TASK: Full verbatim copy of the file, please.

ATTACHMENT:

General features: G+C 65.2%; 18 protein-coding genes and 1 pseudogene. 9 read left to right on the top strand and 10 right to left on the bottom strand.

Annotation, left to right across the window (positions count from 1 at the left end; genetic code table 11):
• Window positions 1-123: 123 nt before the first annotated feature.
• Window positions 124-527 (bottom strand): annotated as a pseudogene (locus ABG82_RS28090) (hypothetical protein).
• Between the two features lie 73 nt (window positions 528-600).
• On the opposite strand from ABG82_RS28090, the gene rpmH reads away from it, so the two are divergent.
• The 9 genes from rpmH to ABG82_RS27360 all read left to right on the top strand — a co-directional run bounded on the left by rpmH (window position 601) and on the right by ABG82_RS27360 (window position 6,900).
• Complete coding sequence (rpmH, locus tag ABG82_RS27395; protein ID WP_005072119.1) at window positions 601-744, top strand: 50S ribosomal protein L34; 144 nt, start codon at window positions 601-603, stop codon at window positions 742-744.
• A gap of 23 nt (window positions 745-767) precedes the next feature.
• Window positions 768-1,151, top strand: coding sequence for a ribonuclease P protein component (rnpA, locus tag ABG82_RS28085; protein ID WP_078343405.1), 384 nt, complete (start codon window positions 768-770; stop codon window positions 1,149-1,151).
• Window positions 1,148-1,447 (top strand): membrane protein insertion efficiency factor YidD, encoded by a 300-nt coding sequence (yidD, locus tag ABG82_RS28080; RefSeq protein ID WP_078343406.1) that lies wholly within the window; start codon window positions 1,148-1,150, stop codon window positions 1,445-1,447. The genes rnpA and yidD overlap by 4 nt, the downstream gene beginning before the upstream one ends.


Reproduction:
General features: G+C 65.2%; 18 protein-coding genes and 1 pseudogene. 9 read left to right on the top strand and 10 right to left on the bottom strand.

Annotation, left to right across the window (positions count from 1 at the left end; genetic code table 11):
• Window positions 1-123: 123 nt before the first annotated feature.
• Window positions 124-527 (bottom strand): annotated as a pseudogene (locus ABG82_RS28090) (hypothetical protein).
• Between the two features lie 73 nt (window positions 528-600).
• On the opposite strand from ABG82_RS28090, the gene rpmH reads away from it, so the two are divergent.
• The 9 genes from rpmH to ABG82_RS27360 all read left to right on the top strand — a co-directional run bounded on the left by rpmH (window position 601) and on the right by ABG82_RS27360 (window position 6,900).
• Complete coding sequence (rpmH, locus tag ABG82_RS27395; protein ID WP_005072119.1) at window positions 601-744, top strand: 50S ribosomal protein L34; 144 nt, start codon at window positions 601-603, stop codon at window positions 742-744.
• A gap of 23 nt (window positions 745-767) precedes the next feature.
• Window positions 768-1,151, top strand: coding sequence for a ribonuclease P protein component (rnpA, locus tag ABG82_RS28085; protein ID WP_078343405.1), 384 nt, complete (start codon window positions 768-770; stop codon window positions 1,149-1,151).
• Window positions 1,148-1,447 (top strand): membrane protein insertion efficiency factor YidD, encoded by a 300-nt coding sequence (yidD, locus tag ABG82_RS28080; RefSeq protein ID WP_078343406.1) that lies wholly within the window; start codon window positions 1,148-1,150, stop codon window positions 1,445-1,447. The genes rnpA and yidD overlap by 4 nt, the downstream gene beginning before the upstream one ends.